Effie Street, 1996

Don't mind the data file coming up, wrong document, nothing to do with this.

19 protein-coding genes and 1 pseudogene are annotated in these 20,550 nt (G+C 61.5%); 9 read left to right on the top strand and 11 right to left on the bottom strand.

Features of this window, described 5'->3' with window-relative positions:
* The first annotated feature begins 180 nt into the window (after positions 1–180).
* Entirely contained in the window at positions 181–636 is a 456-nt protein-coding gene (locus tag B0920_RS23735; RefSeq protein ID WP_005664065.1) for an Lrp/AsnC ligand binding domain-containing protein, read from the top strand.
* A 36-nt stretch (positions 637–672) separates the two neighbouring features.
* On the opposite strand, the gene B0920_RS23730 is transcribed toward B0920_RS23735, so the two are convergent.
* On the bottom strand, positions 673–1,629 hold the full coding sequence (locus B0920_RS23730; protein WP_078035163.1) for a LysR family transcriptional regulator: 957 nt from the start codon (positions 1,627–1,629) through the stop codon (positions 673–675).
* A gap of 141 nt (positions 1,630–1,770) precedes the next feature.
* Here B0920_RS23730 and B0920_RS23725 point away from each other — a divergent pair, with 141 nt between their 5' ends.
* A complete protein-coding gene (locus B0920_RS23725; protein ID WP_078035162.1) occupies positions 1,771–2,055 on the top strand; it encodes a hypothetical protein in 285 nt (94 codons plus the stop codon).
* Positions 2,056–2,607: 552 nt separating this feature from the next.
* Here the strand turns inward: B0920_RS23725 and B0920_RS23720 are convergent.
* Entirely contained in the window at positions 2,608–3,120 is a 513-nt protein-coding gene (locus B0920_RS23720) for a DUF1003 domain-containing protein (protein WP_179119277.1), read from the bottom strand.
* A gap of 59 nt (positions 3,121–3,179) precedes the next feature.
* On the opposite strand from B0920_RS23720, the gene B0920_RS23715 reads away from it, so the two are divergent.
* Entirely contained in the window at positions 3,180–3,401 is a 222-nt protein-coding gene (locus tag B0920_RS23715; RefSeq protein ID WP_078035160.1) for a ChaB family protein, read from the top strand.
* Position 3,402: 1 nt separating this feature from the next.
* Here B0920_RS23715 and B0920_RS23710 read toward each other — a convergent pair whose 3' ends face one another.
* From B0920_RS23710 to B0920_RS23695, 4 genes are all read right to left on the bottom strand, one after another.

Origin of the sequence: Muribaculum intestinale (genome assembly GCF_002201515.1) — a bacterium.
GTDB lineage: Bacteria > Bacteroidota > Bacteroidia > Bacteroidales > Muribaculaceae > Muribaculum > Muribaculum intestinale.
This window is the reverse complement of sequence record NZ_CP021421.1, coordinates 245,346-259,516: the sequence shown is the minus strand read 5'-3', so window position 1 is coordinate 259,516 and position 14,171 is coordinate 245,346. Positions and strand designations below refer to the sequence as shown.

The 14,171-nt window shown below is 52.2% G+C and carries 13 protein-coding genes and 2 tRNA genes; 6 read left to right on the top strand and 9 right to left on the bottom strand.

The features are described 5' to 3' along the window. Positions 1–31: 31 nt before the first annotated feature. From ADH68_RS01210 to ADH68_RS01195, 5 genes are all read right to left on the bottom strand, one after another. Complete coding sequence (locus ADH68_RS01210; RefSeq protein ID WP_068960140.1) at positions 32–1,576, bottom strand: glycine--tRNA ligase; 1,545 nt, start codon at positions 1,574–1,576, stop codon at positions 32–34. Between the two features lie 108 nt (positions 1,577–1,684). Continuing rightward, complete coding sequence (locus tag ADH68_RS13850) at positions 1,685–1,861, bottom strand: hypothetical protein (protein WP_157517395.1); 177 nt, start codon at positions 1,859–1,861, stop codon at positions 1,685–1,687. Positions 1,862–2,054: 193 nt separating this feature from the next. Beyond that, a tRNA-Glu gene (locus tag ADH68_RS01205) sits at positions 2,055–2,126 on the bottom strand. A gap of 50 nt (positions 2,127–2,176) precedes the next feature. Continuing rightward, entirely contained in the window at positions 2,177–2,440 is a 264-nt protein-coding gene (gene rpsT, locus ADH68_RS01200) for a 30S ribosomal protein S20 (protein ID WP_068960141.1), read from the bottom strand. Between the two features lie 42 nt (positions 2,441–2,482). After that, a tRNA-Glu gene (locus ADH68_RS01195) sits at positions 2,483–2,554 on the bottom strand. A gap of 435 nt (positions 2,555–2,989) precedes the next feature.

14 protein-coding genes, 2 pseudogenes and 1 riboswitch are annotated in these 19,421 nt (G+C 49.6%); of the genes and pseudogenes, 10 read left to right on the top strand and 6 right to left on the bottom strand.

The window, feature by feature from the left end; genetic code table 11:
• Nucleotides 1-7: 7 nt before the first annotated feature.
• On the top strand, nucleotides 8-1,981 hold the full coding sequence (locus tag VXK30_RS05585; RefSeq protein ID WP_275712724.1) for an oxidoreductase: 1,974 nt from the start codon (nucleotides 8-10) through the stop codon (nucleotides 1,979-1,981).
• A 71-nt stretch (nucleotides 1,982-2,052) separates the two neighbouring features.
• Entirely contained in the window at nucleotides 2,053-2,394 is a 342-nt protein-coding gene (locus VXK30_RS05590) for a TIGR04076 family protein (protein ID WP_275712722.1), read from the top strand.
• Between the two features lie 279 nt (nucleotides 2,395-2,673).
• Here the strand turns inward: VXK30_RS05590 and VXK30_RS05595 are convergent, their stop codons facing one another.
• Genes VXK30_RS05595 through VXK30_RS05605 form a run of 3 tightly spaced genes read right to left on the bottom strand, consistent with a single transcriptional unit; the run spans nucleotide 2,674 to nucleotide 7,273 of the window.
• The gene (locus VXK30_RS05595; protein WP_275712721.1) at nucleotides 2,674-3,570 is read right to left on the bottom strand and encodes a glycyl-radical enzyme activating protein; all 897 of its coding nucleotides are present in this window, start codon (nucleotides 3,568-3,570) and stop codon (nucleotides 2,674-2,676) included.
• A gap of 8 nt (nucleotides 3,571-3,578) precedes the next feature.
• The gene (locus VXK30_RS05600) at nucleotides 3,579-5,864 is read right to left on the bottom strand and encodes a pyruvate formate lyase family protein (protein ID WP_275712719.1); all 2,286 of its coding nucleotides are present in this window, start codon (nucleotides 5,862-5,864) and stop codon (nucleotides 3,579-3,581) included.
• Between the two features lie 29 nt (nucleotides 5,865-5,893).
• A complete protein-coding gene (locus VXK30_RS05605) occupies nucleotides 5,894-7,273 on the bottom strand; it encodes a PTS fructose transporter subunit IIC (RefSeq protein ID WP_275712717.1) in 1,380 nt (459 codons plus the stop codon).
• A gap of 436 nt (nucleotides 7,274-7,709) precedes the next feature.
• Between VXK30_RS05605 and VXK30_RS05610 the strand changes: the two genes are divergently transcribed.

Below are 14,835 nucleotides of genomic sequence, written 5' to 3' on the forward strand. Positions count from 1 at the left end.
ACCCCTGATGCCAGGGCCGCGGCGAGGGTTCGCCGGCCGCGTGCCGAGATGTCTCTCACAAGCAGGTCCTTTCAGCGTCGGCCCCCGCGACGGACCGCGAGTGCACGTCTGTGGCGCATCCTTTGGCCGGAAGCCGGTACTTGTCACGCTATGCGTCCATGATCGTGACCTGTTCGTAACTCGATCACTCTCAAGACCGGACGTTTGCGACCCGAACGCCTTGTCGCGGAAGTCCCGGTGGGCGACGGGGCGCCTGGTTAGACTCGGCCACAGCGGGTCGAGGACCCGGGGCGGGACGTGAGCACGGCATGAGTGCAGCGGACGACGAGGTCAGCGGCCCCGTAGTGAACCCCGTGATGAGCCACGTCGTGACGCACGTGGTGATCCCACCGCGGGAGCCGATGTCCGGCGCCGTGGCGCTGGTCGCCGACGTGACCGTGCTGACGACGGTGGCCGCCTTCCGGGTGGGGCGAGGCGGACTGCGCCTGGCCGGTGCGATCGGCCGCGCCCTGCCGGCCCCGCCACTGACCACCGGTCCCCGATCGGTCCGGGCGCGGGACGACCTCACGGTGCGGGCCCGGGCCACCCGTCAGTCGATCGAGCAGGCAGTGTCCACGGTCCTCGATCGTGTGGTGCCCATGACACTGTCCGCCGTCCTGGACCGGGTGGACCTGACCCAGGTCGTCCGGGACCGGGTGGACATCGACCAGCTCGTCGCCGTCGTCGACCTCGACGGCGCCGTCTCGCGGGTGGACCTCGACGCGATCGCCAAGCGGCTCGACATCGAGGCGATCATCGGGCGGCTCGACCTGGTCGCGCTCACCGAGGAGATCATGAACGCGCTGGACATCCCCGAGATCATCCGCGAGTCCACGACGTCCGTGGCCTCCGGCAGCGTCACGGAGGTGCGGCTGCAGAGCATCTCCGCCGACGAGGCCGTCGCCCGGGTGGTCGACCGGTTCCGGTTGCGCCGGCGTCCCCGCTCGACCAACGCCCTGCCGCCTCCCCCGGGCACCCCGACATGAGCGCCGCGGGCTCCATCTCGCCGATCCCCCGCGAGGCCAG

The doldrums of death: flies, fat, full and bored from the abundance of rotting flesh. He looks like a ninety-year-old famine victim, yet he dances around his pink “hotel suite,” feeling nothing; morphine butterflies, reggae days. The moon is a cloudy eye, a reflection of our collective impaired vision; we’re incapable of helping ourselves because we build build build while everything burns. Tonight, we drink, and may the night never end. Our friends are fellow zombies. Intravenous concoctions: saline infused with pureed succotash or pulverized pickled watermelon rind trickle through the veins, “We have a pulse, maybe.” Ambulance sirens blare, ripple through the husky night air, bend in the ear, and, to us, sound like the haunting wails of a theremin. We hum to hear ourselves humming, and lull to sleep on waterbeds of a third eye. Intangible, or so we wish, are crashing stars, but our hands and faces are on fire; we’ll have to leave the playpen before long, but for now, let’s pretend.